||Oracle Tips by Burleson
Oracle disk Raw Devices
In Unix and NT/Windows systems there are several types of disk
formats used. Generally, the highest performance comes from programs
that can directly access the disk. In order to be directly accessed
a disk must be configured in what as known as raw format meaning no
OS buffering or access control is used.
While raw disks provide performance gains over many traditional disk
formats they have several limitations that make their use difficult.
An example is that only one file may be placed in a raw disk
partition at one time, another is that raw disk partitions may
require special backup commands. Finally, raw devices can be easily
overwritten if the system administrator is not careful.
If you have tuned your application, I/O, and all applicable SGA
parameters and still cannot get the performance you want on UNIX or
NT, then consider using raw devices. Oracle is capable of reading
and writing directly to raw devices. This can increase Oracle
performance for disk I/O by over 50 percent and ensures that data
integrity is maintained. But when raw devices are used, Oracle
datafile names are restricted to a specified syntax. Another
limitation is that the entire raw partition has to be used for only
one file, which can lead to wasted disk space unless the areas are
carefully planned. This will require the Remote DBA to keep an accurate map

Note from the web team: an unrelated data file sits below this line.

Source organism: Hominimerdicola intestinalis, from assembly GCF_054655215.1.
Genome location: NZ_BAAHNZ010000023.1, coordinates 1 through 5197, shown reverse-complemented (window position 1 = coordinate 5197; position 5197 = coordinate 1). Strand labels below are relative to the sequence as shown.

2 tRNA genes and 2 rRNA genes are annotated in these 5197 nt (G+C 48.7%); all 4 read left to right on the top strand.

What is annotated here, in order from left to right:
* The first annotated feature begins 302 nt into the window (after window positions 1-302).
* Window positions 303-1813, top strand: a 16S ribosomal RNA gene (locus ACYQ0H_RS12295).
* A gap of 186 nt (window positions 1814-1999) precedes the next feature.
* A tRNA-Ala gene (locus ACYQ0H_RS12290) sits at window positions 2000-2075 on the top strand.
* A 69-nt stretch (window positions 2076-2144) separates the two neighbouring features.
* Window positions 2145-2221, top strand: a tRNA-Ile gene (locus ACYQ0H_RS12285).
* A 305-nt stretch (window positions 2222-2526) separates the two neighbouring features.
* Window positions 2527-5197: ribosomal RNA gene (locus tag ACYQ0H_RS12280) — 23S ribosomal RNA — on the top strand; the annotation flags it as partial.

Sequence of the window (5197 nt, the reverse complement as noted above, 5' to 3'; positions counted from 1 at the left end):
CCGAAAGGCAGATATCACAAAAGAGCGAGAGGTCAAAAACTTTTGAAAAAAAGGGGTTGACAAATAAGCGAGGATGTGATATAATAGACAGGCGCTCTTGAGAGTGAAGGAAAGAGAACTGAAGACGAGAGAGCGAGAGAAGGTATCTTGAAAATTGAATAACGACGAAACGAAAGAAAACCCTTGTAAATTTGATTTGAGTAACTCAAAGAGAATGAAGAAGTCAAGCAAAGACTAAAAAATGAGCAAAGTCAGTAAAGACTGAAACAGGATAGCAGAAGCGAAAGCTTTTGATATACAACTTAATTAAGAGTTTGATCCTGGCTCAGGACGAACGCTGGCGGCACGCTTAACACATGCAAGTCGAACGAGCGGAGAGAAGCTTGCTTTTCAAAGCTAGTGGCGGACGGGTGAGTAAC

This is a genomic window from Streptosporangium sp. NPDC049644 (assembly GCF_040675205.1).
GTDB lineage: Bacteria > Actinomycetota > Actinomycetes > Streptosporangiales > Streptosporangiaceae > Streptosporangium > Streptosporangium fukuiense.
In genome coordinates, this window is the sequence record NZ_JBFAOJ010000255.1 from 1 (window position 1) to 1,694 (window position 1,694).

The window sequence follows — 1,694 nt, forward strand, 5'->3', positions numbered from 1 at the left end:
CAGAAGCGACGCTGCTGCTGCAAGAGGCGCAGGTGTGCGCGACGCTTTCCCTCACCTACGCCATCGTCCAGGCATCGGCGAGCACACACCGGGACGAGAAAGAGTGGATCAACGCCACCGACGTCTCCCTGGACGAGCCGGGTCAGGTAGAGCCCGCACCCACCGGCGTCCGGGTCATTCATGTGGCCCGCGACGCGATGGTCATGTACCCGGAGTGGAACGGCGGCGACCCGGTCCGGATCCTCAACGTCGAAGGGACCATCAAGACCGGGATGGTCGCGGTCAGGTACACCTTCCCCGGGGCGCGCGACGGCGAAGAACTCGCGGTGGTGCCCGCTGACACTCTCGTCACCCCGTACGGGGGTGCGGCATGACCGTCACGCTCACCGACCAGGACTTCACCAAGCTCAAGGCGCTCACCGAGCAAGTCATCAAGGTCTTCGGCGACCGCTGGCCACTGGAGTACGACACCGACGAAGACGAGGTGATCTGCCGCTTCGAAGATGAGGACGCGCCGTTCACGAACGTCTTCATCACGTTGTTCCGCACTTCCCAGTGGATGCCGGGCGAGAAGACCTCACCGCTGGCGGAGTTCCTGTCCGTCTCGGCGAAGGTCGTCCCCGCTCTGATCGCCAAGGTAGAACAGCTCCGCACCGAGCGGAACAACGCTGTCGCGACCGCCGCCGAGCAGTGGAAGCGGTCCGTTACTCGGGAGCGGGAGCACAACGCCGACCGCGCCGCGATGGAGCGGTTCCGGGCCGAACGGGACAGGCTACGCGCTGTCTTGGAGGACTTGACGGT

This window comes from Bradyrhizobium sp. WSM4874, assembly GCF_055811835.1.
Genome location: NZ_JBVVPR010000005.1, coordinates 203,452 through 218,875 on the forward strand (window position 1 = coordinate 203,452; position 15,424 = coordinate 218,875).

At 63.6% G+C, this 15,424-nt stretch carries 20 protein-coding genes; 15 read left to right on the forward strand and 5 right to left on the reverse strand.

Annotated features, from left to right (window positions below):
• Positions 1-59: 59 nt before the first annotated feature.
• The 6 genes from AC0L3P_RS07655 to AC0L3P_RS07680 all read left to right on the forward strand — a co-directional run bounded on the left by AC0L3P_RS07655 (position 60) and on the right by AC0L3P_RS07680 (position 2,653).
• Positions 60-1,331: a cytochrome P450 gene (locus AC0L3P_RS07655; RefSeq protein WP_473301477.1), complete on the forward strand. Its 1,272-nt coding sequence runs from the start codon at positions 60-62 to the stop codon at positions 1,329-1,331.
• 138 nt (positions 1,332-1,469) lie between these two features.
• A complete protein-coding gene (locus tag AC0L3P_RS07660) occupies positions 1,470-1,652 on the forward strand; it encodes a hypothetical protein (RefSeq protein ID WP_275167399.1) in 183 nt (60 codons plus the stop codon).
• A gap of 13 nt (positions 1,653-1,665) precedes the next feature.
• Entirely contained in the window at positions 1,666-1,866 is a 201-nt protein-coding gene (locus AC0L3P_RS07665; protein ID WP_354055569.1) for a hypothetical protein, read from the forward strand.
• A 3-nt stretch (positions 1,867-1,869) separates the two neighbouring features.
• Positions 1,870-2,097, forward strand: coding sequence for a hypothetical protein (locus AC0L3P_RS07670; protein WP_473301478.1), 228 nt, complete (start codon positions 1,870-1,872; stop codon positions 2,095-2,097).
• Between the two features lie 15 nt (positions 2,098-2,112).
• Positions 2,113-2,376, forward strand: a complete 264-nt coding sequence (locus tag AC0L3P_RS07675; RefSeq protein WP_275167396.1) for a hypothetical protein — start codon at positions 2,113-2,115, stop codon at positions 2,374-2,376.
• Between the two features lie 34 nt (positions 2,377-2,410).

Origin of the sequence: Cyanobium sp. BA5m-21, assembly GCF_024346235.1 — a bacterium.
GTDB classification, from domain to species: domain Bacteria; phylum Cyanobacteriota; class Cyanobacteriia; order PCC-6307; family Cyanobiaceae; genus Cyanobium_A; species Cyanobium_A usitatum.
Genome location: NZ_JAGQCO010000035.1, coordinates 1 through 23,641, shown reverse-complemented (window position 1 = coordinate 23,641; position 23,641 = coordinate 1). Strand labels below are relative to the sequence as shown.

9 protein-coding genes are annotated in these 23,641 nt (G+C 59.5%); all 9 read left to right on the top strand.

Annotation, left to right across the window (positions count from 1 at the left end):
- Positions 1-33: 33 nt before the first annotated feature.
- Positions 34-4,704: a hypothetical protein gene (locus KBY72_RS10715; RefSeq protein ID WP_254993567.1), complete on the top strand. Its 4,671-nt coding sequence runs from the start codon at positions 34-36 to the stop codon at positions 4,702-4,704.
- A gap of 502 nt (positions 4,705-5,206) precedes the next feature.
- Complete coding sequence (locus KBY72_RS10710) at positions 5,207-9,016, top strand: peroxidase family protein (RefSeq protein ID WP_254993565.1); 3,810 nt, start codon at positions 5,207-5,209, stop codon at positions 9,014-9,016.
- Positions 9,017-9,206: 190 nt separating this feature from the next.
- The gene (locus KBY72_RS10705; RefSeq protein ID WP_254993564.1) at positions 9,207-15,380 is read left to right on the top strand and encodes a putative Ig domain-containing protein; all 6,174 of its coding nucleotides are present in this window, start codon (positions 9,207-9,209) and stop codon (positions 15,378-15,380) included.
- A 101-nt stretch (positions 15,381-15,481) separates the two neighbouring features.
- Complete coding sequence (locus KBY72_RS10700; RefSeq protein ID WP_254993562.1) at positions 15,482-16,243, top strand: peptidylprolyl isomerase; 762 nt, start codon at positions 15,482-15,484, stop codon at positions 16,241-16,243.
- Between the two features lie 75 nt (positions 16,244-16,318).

of which devices belong to which tablespaces, log files, and so on.
Another method is to turn off UNIX buffering. Whether the option of
removing UNIX buffering is open to you depends on the version of
UNIX you are using.
There are also limitations on types of backup that can be used. Many
third-party software packages that are designed for use with Oracle
support backup of RAW devices. If you don’t have one of these
packages, I suggest ensuring you have enough formatted (cooked) file
systems to support a “dd” to a cooked file system followed by a
There is some debate as to whether the reported up-to-50 percent
increase in speed of access is due to the RAW device usage, or a
good deal of it is an artifact of the conversion process from a
cooked to araw system. Generally, a system with bad performance has
other problems, such as chained rows and excessive table extents as
well as improper placement of indexes, tables, redo, and rollback.
The Remote DBA converts to raw by exporting, dropping the database, doing
the raw partitions, re-creating the database, and then importing.
Usually, files will be better placed due to lessons learned. The
chained rows and multiple table extents are eliminated by the
export/import; and another major performance problem, brown indexes
(the process by which excessive numbers of empty leaf nodes
resulting from UPDATE and DELETE operations cause index broadening),
is fixed by the import rebuild of the indexes. Voila! The system is
50 percent faster, and RAW gets the credit, when doing all of the
above to the database on a cooked file system would have given the
If you want to use a shared instance (Oracle’s Parallel Server or
Real Application Clusters option), you must use raw devices on UNIX
since there are no UNIX file systems that support the proper sharing
of disks in other than a raw state.
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